To be suddenly awakened out of a sound sleep is unsettling—I’m sure most of us would rather ease gently
into that first glimmer of consciousness. In the same way, a painting that contains too many contrasting elements can often feel like a rude awakening to our senses.
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So how can we, as artists, communicate active, vibrant life in all of it’s diversity without visually assaulting the viewer?
For many accomplished painters, the answer lies in their use of gradation.
What is gradation?
We’re probably more familiar with gradation than any other principle of composition. Simply put, gradation is a slow transition between opposites.
Light changes slowly to dark, large becomes small, one color unfolds into another. . .these are all examples of gradation. But really, any visual element—whether it be size, shape, direction, edges, value, hue, intensity, temperature or texture—can be gradated just as they can be contrasted.
And while most of us probably learned in our first drawing class that value gradation can make an image appear three-dimensional, the real question I want to answer today is this: how can we use gradation to compose better paintings?
You see, gradation has the unique ability to create a field of overall harmony within which diversity and vibrant passages can coexist. To say it in a different way, gradation ties together things that would otherwise compete with one another.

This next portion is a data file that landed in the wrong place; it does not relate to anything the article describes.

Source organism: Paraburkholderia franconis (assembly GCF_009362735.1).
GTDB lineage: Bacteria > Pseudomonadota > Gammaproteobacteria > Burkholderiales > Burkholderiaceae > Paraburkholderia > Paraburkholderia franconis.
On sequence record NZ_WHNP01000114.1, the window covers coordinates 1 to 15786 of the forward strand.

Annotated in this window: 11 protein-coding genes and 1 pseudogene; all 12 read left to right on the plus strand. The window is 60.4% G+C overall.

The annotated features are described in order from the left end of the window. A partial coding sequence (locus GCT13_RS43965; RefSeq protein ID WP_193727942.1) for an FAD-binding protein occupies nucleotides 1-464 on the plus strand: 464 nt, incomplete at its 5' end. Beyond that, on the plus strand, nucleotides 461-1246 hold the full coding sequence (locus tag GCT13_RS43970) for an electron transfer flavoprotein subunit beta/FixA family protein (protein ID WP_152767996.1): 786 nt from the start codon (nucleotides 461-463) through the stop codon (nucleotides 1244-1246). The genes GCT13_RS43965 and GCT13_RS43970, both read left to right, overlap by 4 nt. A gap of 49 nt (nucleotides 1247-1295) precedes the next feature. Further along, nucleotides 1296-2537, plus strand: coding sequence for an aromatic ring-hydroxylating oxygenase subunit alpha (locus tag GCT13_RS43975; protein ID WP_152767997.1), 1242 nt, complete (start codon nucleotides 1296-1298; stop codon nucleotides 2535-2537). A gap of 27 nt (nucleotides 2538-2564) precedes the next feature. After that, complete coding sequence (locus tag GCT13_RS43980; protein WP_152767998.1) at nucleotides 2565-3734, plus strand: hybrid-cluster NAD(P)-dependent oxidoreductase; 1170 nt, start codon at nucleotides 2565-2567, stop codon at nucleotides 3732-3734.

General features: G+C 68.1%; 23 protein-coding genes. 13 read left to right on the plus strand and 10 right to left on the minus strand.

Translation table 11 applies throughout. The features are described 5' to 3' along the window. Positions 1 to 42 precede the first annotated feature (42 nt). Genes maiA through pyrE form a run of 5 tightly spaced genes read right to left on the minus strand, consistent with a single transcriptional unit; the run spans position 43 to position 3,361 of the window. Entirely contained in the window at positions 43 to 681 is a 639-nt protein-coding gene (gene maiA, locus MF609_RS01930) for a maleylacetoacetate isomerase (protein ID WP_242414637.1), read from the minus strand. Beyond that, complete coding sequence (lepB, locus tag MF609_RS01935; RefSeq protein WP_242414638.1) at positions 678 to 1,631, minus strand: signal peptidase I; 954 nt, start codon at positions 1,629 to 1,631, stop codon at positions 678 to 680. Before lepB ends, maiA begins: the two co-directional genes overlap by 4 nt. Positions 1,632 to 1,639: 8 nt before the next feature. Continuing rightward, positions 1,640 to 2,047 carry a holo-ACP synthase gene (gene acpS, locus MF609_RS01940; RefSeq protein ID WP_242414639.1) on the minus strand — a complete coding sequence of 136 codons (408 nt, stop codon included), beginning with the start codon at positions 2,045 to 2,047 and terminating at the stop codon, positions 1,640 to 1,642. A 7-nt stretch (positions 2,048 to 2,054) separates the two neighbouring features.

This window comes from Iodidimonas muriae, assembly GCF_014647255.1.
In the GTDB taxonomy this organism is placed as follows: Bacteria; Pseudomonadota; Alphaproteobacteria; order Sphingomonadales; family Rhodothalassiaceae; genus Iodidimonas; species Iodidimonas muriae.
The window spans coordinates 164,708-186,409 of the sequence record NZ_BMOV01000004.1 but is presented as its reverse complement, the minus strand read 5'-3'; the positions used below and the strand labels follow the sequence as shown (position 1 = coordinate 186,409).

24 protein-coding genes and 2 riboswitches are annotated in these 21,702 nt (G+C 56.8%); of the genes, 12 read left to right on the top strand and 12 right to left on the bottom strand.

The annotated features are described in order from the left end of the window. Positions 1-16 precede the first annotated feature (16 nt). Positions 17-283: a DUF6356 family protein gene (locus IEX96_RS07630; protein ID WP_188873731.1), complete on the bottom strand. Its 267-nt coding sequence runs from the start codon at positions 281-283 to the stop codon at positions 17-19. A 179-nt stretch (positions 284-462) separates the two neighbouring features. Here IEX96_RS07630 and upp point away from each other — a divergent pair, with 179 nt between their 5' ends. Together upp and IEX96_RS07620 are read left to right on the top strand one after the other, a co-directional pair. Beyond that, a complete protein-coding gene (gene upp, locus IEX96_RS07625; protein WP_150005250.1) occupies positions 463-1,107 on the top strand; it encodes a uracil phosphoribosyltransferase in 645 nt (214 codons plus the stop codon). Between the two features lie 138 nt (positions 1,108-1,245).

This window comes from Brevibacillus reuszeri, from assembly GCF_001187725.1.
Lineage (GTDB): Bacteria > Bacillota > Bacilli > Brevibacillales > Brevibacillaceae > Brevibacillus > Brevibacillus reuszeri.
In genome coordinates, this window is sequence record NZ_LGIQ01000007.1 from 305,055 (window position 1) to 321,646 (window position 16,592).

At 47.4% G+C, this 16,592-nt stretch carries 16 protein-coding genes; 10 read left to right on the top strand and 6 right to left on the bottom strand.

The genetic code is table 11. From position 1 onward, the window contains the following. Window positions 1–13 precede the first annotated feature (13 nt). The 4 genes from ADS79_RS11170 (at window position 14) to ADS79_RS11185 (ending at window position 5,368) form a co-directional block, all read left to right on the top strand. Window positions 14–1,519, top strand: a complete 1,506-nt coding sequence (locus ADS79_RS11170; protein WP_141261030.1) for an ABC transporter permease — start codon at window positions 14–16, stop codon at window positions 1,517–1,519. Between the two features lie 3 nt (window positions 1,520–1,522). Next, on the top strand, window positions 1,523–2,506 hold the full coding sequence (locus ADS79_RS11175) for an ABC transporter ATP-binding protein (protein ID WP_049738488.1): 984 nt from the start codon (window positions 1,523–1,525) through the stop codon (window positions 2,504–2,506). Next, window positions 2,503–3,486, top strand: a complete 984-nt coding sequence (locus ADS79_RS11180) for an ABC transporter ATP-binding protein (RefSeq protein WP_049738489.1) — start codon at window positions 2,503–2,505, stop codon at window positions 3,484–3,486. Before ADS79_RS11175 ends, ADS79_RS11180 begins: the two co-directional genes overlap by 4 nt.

Three examples from contemporary painters:
Colin Page has successfully employed gradation techniques in Growing Tall, below.
There’s a lot of activity here. . . titillating flecks of light, rapid directional contrasts, quick gestures, and so on—but if you squint your eyes at Colin’s painting and concentrate on the darks and lights, you’ll discover an underlying gradation in value.
Then look at the colors and name them to yourself as they appear, from the bottom to the top—blue-green, green, yellow green, yellow, orange—they all transition in the same order as the colors on the color wheel.
Now shift your attention to the texture of the grasses. Larger, rather specific strokes appear at the bottom, and then strokes become progressively smaller and less specific as they move toward the top.
Value, hue, texture and edges all have been gradated, letting us be captivated by the diversity of contrasts rather than confused.
Taking a slightly different approach, Carolyn Anderson has used a form of gradation to tie similar objects together in this next piece:
The second horse from the left is where her gradation strategy begins. Look at that horse, then switch your attention to the line of horses following it. The farther back your look, the darker they get, the smaller they are, and less-detailed they become.
Anderson has used an incremental lowering of value, gradual decrease of size, and a slight softening of edges to help focus our attention on the front horse while still unifying it with those following behind.
Of course the most common gradations seen in paintings are the ones that nature itself gives us. Landscape painters re-create atmospheric haze by gradually diffusing values, colors, textures and edges as they move into distance.
Things get interesting, though, when an artist applies such a principle to a different type of subject. John Burton has done this in Festival at La Tirana.
As you can see, creative possibilities abound for using gradation in a painting.
Try some of these ideas in your own work—whether your goal is realism or something else, an exciting, intriguing, and more unified painting will most likely be your result.